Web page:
• How can convicted felons be released from jail to avoid Covid-19 exposure while a salon owner is incarcerated for trying to provide for her family?
These are very legitimate concerns, but the “expert” answers vary to the extremes and every news source these days seems to have an agenda.

It reminds me of the public meetings and comment periods established for suction gold dredge permitting in 2008 for California and Washington State. Government agencies in both states made it appear as if they were willing to listen and abide by scientific evidence. It did not matter whatsoever that former EPA scientists—who left the agency over this very issue—painstakingly explained how the benefits of dredging outweighed any harm. We would learn later that the agencies already had an established, pre-determined outcome.

The same holds true for the US Forest Service’s Travel Management Plan process. The Forest Service has a mandate to “foster and encourage” mining, asks for routes/roads that should remain open, then ignores the legitimate requests of miners. Many miners might give up, but I want to remind you about one who didn’t.

Around 22 years ago, a miner and the agent who was assisting him with a property evaluation in Montana were cited for utilizing a closed Forest Service road to access a mining claim. It was a remote mineral inholding that had to be accessed through a proposed wilderness area that had been closed to motorized travel. That closure order, like most that are issued, stated that “landowners and leasees” were exempted.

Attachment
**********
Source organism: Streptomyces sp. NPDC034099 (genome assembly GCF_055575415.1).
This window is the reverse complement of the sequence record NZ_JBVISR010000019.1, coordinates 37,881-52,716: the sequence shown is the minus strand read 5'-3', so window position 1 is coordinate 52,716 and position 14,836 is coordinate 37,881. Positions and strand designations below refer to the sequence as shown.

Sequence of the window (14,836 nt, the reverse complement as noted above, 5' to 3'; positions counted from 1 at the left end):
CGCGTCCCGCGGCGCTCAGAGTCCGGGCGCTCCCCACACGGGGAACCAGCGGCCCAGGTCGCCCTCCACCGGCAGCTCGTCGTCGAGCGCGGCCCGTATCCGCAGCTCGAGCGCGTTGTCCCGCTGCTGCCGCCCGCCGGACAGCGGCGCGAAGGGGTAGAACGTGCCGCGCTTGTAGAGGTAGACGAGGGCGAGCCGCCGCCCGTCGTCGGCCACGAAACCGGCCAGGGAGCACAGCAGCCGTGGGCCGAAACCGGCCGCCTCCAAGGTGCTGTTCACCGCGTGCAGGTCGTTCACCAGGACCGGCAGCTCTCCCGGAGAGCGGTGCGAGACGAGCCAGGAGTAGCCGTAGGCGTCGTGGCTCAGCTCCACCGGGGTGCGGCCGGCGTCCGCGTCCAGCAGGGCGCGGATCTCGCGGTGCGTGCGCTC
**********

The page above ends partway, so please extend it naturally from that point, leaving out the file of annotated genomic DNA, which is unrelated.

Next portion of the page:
If the miner believed the “news” provided by government officials at the US Forest Service, he might have just paid the fine and lived to fight another day. But this miner sought out some assistance from Public Lands for the People and received some valuable advice.

The miner represented himself in court after thoroughly educating himself about the difference between a law and a Forest Service guidebook.

A trail to the miner’s property was frequently utilized by horseback riders with the blessing of the Forest Service. During cross-examination, the miner asked two different Forest Service employees, “Would you rather step in fresh horse poop or a motorcycle track?”

Both chose the “fresh horse poop.”

The miner was convicted in the US District Court of Montana, but the educated miner appealed.

On November 14, 2002, the 9th Circuit Court of Appeals—likely the most liberal appeals court in America —reversed that decision, stating that the employee of a corporation that owned subsurface mineral rights in the national forest was an exempted landowner, not subject to a Forest Service closure order.

The case is United States of America v. Steve A. Hicks, and you can find the decision online.

I guess my point is to seek the truth and look for those sources that can provide an unbiased look at the facts before you make your decision. I have three daughters who are trying to form their own educated opinions, and part of my job is to open their eyes to the falsehoods and exaggerations they see and hear every single day in the news, at school and in conversations with friends. It’s an ongoing battle, but a necessary one.

© ICMJ's Prospecting and Mining Journal, CMJ Inc.